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Ex-Anaheim Mayor Sidhu to Plead Guilty to Federal Corruption Charges

Ex-Anaheim Mayor Sidhu to Plead Guilty to Federal Corruption Charges

Mayor of Anaheim Harry Sidhu at a coronavirus vaccination center set up in a parking area of Disneyland theme park in Anaheim, Calif., on Jan, 13, 2021. (John Fredricks/The Epoch Times)

City News Service

City News Service

8/16/2023

Updated: 8/16/2023

SANTA ANA, Calif.—Former Anaheim Mayor Harry Sidhu has agreed to plead guilty to federal charges including obstruction of justice, wire fraud, and lying to federal investigators stemming in part from his actions during an aborted city effort to sell Angel Stadium, according to court documents filed Aug. 16.
“While serving as Anaheim’s mayor, Mr. Sidhu took a series of actions that compromised the city’s negotiating position by providing confidential information and secretly working to influence the city’s decision-making process—all of which had a detrimental effect on the city and its residents,” First Assistant U.S. Attorney Joseph T. McNally said in a statement. “Public confidence in the integrity of public officials is critical to our society. This office will continue to root out public officials who compromise their integrity.”
Prosecutors allege in the court papers that during the city’s 2020 negotiations to sell the stadium to the Angels, Mr. Sidhu provided “confidential inside information belonging to the city—including confidential negotiation information” to an Angels consultant and then-Anaheim Chamber of Commerce Co-President Todd Ament. Prosecutors said Sidhu was later caught on tape saying he expected a $1 million campaign contribution from the Angels in exchange for the information he provided.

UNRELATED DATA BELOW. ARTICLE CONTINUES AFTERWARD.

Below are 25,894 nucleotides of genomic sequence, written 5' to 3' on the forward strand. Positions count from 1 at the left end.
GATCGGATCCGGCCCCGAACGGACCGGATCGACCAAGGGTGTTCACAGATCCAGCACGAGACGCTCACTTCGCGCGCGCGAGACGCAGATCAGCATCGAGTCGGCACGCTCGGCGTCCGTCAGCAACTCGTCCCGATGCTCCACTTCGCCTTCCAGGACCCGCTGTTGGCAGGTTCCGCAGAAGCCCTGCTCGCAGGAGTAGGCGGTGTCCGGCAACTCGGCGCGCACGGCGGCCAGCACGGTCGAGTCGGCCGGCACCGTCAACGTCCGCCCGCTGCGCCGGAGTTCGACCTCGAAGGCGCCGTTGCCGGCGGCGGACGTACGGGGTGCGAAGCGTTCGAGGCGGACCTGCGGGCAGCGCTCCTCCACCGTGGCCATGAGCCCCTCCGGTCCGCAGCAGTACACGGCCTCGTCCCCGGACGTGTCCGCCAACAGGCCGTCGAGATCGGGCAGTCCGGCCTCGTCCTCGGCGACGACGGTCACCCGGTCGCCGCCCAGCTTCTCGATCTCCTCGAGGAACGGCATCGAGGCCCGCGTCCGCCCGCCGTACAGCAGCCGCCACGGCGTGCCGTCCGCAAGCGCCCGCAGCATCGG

He later “knowingly destroyed multiple email messages and documents related to this conduct,” according to the plea agreement, in an effort “to impede and obstruct the FBI’s investigation of public corruption” involving the proposed stadium sale.
According to prosecutors, one of the emails allegedly destroyed by Mr. Sidhu detailed plans for “mock City Council meetings” that were being planned to help other council members and Angels officials prepare for the actual meeting at which the stadium sale would be discussed. The plea agreement includes what was an apparent agenda for one of those mock meetings, in which participants would “run through a mock council session straight through one time at the start to identify pitfalls and areas of vulnerability.” The session would also include Angels officials “to help develop ‘zingers,’ responses and other points to improve performance,” according to the court papers.
Angel Stadium in Anaheim, Calif., on May 24, 2022. (John Fredricks/The Epoch Times)

Angel Stadium in Anaheim, Calif., on May 24, 2022. (John Fredricks/The Epoch Times)

According to prosecutors, Mr. Sidhu also admits in the court papers that he lied about the sale negotiations to FBI investigators, telling them he did not expect to receive any campaign contributions from the Angels.
Separately, Mr. Sidhu also admits lying to the Federal Aviation Administration about his purchase and registration of a helicopter, which he bought while listing an Arizona home address despite living in Anaheim, amounting to tax fraud by avoiding payment of nearly $16,000 in California sales taxes, prosecutors said.
Mr. Sidhu is expected to make an initial appearance in federal court in Santa Ana later this month. A date has not yet been set for him to enter his plea.
Prosecutors said he faces up to 10 years in prison for obstruction of justice, 20 years for wire fraud, and five years each for the two false statements charges.
In a statement, Mr. Sidhu’s attorney Paul Meyer said, “Former Mayor Sidhu appreciates the thorough and fair investigation by the United States Attorney’s Office leading to a resolution in this matter.”
Mr. Sidhu resigned in May of last year, saying he did not want to be a “distraction” to the city while the federal investigation was ongoing.
Mr. Ament pleaded guilty last year to federal charges of wire fraud, making a false statement to a financial institution, and subscribing to a false tax return. He cooperated with federal authorities investigating Mr. Sidhu and has not yet been sentenced.
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